VISTAs Naijla Faizi and Natasha Vos with Wake Forest's Pro Humanitate Institute collaborated with Winston-Salem State University and Hand-On Northwest NC to host the 6th AnnualRead-In. Over 160 volunteers participated to work with 115 elementary school aged children. The children were encourage to read, learn the history of the civil rights movement and each were presented with three free books. Naijla worked with several on-campus and off-campus organizations to make the Read-In a success. She collaborated with the sororities at Wake Forest University who hosted a book-drive for the Read-In that collected enough books for not only this year, but also the next! Our own VISTA Leader Catherine Casteel dropped in to participate in the Read-In. 

VISTA Kali Hackett at UNC Greensboro Office of Leadership and Service-Learning coordinated 9 projects with 70 volunteers throughout the city. In addition to mural painting at Youth Focus, street cleanup, baking goodies for hospice patients, some of the volunteers also participated in the Day of Service event hosted by the Greensboro Volunteer Center at the Four Seasons Mall. NC Campus Compact Program Coordinator Chad Fogleman also stopped by to participate in a service project with the volunteers.

App State students
volunteer with
Hospitality House
VISTA, Brittany Johnson with the Hospitality House of Boone, led a team of 20 volunteers who cleaned, painted and did minor repairs at the Welcome Home Thriftique as part of the MLK Challenge. The volunteers also got a chance to visit the Hospitality House and learn about its services. Brittany shared that “My favorite thing about this day of service is that students choose to have a day on rather than take a day off for the sake of helping others. The students who volunteered at the Thriftique were so excited to dive into the work needed. Their teamwork and passion made a huge difference for our project. I was thrilled to be able to share our cause and purpose with them. These student volunteers accepted and completed the challenge, proving that anything is possible and how working together can create change.”

Our VISTAs continue Dr. King's legacy day in and day out, as they tirelessly work to build the capacities of their community organizations and universities for the growth of a more engaged and better-served society. They believe, as Dr. King did, that “All labor that uplifts humanity has dignity and importance and should be undertaken with painstaking excellence.”



Wednesday, January 21, 2015

Hump Month Blog #3: A VISTA Thanksgiving

Our Hump Month blog series continues! Our 2014-15 VISTAs share their thoughts now that they are half-way through their 12-month service commitment.

Please note: Any opinions expressed on the VISTA VIEW blog are those of the authors and do not necessarily represent the views, opinions, or policies of North Carolina Campus Compact, the AmeriCorps VISTA program or the Corporation for National and Community Service.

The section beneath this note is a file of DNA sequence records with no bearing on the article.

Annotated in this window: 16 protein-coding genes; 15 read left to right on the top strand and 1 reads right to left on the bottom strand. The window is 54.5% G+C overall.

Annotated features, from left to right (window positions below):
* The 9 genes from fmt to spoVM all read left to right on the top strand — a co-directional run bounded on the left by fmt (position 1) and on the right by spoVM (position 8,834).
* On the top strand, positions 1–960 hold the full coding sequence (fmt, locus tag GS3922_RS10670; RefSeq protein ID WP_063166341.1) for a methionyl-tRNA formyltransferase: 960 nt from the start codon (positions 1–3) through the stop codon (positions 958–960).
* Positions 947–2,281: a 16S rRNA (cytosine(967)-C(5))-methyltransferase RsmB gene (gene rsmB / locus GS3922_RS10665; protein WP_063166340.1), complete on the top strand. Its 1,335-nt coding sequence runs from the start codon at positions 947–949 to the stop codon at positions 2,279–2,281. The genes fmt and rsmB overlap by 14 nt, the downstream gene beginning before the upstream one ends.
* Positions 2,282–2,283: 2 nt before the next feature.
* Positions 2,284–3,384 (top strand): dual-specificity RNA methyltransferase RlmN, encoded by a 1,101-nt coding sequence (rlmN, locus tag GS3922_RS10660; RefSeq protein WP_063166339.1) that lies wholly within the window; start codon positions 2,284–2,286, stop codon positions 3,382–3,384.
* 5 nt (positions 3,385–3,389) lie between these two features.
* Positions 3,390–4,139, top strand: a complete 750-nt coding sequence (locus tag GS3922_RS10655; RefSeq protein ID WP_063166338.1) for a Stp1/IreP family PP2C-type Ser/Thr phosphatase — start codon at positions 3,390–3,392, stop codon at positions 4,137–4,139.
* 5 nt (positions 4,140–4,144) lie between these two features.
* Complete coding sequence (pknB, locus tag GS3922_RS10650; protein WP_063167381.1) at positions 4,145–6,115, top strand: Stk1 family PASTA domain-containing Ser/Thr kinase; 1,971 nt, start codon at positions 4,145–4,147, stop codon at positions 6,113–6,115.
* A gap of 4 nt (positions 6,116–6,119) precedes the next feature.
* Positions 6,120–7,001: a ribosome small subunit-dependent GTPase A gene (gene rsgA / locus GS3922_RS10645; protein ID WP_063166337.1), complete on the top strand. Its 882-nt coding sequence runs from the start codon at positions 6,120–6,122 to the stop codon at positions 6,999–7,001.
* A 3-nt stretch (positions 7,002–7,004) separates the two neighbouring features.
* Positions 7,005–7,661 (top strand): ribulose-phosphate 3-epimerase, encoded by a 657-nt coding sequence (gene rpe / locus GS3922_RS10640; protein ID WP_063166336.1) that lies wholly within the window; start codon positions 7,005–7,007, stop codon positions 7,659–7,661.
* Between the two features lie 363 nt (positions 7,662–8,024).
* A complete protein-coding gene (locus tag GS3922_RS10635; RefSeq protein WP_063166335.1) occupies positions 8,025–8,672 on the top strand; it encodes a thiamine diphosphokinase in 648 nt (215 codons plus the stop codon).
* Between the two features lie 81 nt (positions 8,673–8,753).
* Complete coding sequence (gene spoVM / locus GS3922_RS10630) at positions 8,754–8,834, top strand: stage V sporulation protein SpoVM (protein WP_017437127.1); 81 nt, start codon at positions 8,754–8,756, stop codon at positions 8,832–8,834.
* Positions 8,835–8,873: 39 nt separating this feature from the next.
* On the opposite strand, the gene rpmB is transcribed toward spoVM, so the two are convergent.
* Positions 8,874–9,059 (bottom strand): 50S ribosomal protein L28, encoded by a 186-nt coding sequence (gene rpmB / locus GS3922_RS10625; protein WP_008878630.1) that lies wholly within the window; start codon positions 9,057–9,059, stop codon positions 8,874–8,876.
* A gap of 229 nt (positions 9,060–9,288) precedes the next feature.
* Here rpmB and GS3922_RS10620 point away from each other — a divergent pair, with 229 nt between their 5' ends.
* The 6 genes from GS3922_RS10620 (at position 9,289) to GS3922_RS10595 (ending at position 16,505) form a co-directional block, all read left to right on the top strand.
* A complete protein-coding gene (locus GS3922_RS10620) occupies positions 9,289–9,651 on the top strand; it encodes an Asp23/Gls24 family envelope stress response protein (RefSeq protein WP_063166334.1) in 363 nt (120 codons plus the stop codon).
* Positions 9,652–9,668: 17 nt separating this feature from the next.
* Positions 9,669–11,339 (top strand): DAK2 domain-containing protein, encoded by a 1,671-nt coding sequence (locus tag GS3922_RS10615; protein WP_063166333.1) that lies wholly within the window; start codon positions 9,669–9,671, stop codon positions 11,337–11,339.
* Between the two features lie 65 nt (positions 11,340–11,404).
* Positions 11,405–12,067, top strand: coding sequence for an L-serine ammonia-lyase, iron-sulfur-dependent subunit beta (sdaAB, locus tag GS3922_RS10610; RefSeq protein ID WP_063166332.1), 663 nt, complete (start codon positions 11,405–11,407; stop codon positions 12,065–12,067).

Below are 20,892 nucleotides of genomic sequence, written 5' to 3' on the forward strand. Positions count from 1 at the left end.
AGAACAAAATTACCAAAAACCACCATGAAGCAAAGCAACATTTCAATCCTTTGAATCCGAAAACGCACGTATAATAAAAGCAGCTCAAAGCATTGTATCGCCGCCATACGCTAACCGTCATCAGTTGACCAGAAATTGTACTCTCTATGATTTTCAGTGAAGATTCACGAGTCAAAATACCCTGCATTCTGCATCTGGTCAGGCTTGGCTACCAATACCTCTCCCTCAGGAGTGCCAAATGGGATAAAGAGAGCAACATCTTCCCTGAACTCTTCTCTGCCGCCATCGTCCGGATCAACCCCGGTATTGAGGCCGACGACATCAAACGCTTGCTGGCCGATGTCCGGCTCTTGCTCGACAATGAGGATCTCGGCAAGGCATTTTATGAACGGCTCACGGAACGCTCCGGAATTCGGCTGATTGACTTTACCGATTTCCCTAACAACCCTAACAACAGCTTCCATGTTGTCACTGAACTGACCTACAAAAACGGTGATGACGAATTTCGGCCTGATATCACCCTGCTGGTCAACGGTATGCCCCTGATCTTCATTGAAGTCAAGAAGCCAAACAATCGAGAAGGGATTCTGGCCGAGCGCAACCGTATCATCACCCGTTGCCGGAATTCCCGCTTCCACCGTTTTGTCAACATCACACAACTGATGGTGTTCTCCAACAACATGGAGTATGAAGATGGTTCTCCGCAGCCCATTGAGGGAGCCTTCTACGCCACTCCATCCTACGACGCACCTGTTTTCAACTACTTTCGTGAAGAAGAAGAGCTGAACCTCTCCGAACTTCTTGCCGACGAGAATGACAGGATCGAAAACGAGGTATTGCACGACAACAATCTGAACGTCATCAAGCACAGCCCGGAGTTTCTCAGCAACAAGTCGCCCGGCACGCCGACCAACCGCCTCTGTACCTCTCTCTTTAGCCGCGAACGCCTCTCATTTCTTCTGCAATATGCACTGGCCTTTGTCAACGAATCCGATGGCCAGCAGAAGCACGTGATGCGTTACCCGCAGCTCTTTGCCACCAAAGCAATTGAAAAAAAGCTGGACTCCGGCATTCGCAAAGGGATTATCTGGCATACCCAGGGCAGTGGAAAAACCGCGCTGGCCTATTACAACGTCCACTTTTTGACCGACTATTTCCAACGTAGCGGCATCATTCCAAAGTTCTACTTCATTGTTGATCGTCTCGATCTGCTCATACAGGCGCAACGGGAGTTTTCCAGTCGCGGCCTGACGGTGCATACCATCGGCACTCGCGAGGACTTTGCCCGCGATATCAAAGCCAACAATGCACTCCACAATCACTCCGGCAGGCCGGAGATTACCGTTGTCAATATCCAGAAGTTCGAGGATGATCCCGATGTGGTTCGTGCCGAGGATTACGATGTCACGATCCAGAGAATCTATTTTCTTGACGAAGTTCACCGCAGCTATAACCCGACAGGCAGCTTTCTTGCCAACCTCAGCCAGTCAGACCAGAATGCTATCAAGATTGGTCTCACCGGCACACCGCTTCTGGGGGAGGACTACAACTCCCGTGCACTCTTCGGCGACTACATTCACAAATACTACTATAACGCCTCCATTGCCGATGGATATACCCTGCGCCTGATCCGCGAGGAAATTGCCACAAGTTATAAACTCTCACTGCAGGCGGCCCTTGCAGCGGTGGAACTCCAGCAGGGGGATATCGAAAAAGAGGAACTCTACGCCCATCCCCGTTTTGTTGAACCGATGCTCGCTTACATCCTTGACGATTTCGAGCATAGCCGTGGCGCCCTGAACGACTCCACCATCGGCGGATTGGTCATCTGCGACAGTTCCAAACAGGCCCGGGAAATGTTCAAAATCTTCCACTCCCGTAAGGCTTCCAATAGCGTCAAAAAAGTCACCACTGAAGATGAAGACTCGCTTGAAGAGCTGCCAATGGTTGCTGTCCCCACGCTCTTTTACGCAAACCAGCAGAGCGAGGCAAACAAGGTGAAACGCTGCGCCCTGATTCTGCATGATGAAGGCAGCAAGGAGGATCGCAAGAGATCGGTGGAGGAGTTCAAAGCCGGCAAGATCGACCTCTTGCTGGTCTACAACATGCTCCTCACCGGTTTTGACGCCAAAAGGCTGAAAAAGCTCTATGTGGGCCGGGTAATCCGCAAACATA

By Meghan Engstran
AmeriCorps VISTA at Meredith College
My name is Meghan Engstran, and I am a North Carolina VISTA member working in the Office of the Chaplain at Meredith College.  When I introduce myself, I like to say I am a relocated Northerner. I was born and raised in Minnesota. After graduating from the University of Minnesota Duluth, I knew I wanted to complete a year of service with AmeriCorps; my only condition was where ever I ended up, it had to be warmer than home.  That is how I landed in Raleigh, North Carolina.
Meghan during a NC
Campus Compact Site Visit

As the VISTA, my main responsibilities are program and volunteer coordinating for Meredith's role in the Children’s Collaborative of Wake County which includes Meredith's  Campus Kitchen. The Collaborative is a community-based collaboration of agencies, whose primary goal is to break the cycle of generational poverty by creating systemic change, through providing birth-to-18 years aged children greater access to educational support and food.

As I started my VISTA year, I had limited understanding of what being part of a collaborative organization meant and even less understanding of its potential. However, now that I am halfway through my term of service, I understand the positive impact collaborations can have on a community.  So often, higher education institutions set themselves apart from the community they are located in but not Meredith College. It is understood that Meredith is an essential part of the community and the community is an essential part of Meredith College. One cannot thrive without the other.